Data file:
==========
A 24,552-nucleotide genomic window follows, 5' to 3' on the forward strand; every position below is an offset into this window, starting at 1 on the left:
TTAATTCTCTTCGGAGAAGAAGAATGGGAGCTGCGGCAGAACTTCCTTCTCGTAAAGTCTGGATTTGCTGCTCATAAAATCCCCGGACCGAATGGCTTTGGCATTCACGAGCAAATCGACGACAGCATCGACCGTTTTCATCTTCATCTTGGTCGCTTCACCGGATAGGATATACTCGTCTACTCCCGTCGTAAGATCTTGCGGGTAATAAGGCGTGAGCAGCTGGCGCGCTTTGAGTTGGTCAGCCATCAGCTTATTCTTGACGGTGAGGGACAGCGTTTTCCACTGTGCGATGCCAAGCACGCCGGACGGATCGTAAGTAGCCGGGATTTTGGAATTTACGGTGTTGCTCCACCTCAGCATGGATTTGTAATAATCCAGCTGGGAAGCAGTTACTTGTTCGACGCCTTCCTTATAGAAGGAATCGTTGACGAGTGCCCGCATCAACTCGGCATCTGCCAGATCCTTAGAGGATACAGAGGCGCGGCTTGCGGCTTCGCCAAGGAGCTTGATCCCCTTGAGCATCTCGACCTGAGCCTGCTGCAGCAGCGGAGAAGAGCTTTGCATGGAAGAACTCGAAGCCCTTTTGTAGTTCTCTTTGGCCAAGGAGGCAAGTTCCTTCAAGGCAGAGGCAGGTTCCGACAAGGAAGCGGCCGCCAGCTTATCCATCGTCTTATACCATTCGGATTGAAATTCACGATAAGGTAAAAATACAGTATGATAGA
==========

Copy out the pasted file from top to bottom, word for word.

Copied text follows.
A 24,552-nucleotide genomic window follows, 5' to 3' on the forward strand; every position below is an offset into this window, starting at 1 on the left:
TTAATTCTCTTCGGAGAAGAAGAATGGGAGCTGCGGCAGAACTTCCTTCTCGTAAAGTCTGGATTTGCTGCTCATAAAATCCCCGGACCGAATGGCTTTGGCATTCACGAGCAAATCGACGACAGCATCGACCGTTTTCATCTTCATCTTGGTCGCTTCACCGGATAGGATATACTCGTCTACTCCCGTCGTAAGATCTTGCGGGTAATAAGGCGTGAGCAGCTGGCGCGCTTTGAGTTGGTCAGCCATCAGCTTATTCTTGACGGTGAGGGACAGCGTTTTCCACTGTGCGATGCCAAGCACGCCGGACGGATCGTAAGTAGCCGGGATTTTGGAATTTACGGTGTTGCTCCACCTCAGCATGGATTTGTAATAATCCAGCTGGGAAGCAGTTACTTGTTCGACGCCTTCCTTATAGAAGGAATCGTTGACGAGTGCCCGCATCAACTCGGCATCTGCCAGATCCTTAGAGGATACAGAGGCGCGGCTTGCGGCTTCGCCAAGGAGCTTGATCCCCTTGAGCATCTCGACCTGAGCCTGCTGCAGCAGCGGAGAAGAGCTTTGCATGGAAGAACTCGAAGCCCTTTTGTAGTTCTCTTTGGCCAAGGAGGCAAGTTCCTTCAAGGCAGAGGCAGGTTCCGACAAGGAAGCGGCCGCCAGCTTATCCATCGTCTTATACCATTCGGATTGAAATTCACGATAAGGTAAAAATACAGTATGATAGA